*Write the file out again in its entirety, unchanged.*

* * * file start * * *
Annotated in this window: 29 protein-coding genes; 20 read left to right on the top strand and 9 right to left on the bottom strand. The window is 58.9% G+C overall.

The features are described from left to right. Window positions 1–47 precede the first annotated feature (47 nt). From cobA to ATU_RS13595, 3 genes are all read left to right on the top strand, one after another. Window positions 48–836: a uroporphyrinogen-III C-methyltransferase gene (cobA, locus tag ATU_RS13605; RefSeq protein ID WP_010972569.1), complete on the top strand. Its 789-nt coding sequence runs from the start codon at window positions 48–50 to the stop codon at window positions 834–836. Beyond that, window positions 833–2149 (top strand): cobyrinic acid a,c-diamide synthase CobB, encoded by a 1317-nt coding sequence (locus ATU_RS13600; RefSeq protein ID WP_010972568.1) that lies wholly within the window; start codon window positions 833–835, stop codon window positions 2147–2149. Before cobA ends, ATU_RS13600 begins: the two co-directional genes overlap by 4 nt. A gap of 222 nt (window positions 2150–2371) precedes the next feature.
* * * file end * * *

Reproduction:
Annotated in this window: 29 protein-coding genes; 20 read left to right on the top strand and 9 right to left on the bottom strand. The window is 58.9% G+C overall.

The features are described from left to right. Window positions 1–47 precede the first annotated feature (47 nt). From cobA to ATU_RS13595, 3 genes are all read left to right on the top strand, one after another. Window positions 48–836: a uroporphyrinogen-III C-methyltransferase gene (cobA, locus tag ATU_RS13605; RefSeq protein ID WP_010972569.1), complete on the top strand. Its 789-nt coding sequence runs from the start codon at window positions 48–50 to the stop codon at window positions 834–836. Beyond that, window positions 833–2149 (top strand): cobyrinic acid a,c-diamide synthase CobB, encoded by a 1317-nt coding sequence (locus ATU_RS13600; RefSeq protein ID WP_010972568.1) that lies wholly within the window; start codon window positions 833–835, stop codon window positions 2147–2149. Before cobA ends, ATU_RS13600 begins: the two co-directional genes overlap by 4 nt. A gap of 222 nt (window positions 2150–2371) precedes the next feature.